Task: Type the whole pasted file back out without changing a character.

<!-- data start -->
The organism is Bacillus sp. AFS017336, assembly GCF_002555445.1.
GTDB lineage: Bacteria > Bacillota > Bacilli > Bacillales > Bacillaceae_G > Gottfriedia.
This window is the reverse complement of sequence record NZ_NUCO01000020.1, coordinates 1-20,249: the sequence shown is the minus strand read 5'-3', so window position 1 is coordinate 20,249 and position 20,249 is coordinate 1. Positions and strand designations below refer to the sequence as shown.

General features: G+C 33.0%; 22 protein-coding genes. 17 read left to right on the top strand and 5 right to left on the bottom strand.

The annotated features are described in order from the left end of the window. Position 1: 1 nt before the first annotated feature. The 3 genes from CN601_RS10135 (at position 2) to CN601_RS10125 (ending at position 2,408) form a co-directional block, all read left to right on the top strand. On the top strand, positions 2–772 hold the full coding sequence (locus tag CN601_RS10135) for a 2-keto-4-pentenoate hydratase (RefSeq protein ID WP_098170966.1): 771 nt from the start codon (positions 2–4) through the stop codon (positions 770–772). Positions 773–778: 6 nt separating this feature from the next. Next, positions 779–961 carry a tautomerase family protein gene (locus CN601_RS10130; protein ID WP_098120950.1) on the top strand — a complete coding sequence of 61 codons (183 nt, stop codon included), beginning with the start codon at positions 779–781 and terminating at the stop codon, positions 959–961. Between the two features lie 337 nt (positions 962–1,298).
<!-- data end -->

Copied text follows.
The organism is Bacillus sp. AFS017336, assembly GCF_002555445.1.
GTDB lineage: Bacteria > Bacillota > Bacilli > Bacillales > Bacillaceae_G > Gottfriedia.
This window is the reverse complement of sequence record NZ_NUCO01000020.1, coordinates 1-20,249: the sequence shown is the minus strand read 5'-3', so window position 1 is coordinate 20,249 and position 20,249 is coordinate 1. Positions and strand designations below refer to the sequence as shown.

General features: G+C 33.0%; 22 protein-coding genes. 17 read left to right on the top strand and 5 right to left on the bottom strand.

The annotated features are described in order from the left end of the window. Position 1: 1 nt before the first annotated feature. The 3 genes from CN601_RS10135 (at position 2) to CN601_RS10125 (ending at position 2,408) form a co-directional block, all read left to right on the top strand. On the top strand, positions 2–772 hold the full coding sequence (locus tag CN601_RS10135) for a 2-keto-4-pentenoate hydratase (RefSeq protein ID WP_098170966.1): 771 nt from the start codon (positions 2–4) through the stop codon (positions 770–772). Positions 773–778: 6 nt separating this feature from the next. Next, positions 779–961 carry a tautomerase family protein gene (locus CN601_RS10130; protein ID WP_098120950.1) on the top strand — a complete coding sequence of 61 codons (183 nt, stop codon included), beginning with the start codon at positions 779–781 and terminating at the stop codon, positions 959–961. Between the two features lie 337 nt (positions 962–1,298).